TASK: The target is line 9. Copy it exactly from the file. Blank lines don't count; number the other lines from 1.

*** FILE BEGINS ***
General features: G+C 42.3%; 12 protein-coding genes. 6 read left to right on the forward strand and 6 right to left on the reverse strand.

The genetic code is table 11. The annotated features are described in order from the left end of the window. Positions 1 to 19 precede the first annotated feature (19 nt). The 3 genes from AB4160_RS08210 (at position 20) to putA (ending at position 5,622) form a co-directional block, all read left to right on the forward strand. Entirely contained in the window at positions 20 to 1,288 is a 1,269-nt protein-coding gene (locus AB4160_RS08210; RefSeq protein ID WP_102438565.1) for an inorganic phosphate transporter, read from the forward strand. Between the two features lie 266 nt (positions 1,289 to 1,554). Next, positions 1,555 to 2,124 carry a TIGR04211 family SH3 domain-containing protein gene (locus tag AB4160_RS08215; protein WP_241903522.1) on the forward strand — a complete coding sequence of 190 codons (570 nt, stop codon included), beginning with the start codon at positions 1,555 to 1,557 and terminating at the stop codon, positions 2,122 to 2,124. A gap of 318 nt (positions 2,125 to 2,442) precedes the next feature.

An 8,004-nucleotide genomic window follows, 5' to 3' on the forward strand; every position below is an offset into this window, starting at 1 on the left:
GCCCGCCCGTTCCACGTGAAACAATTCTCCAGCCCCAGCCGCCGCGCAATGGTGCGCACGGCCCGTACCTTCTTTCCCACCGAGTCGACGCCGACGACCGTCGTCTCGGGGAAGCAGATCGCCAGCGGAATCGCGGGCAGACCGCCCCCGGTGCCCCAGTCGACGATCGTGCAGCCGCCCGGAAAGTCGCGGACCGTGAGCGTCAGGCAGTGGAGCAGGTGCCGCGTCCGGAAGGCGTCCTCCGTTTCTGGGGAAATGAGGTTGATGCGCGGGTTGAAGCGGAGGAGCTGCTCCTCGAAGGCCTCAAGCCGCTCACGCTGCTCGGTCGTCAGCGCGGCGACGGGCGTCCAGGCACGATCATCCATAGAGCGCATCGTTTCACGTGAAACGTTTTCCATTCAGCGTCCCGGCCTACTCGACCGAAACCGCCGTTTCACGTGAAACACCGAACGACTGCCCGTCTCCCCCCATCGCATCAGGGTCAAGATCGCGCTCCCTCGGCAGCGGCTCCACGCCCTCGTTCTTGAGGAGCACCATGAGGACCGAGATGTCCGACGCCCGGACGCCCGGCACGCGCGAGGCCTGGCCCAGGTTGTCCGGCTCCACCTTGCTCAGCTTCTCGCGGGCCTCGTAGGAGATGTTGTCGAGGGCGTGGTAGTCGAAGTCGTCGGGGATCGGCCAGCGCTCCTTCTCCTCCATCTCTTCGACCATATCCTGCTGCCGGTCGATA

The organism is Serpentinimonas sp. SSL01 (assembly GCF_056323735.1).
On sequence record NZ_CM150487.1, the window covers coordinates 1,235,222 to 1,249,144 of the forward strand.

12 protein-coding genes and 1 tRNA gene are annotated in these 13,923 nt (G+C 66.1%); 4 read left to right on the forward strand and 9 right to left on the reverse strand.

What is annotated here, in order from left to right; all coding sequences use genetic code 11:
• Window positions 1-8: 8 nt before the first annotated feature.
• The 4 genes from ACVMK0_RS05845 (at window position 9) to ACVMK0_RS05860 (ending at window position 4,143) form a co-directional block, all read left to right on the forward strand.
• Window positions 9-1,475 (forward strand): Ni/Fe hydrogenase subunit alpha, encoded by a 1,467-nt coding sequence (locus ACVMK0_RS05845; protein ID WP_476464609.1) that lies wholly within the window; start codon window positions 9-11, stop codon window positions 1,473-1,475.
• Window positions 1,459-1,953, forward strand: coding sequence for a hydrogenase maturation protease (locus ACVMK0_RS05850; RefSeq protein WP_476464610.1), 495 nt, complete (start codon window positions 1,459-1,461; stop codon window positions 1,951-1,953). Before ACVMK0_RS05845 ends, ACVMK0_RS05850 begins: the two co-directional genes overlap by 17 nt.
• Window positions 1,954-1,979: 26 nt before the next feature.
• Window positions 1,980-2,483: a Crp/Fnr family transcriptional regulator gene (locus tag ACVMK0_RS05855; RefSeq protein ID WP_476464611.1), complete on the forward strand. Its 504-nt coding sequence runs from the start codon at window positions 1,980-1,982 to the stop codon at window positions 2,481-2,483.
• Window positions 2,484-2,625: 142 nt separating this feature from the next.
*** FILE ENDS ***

• Window positions 1-8: 8 nt before the first annotated feature.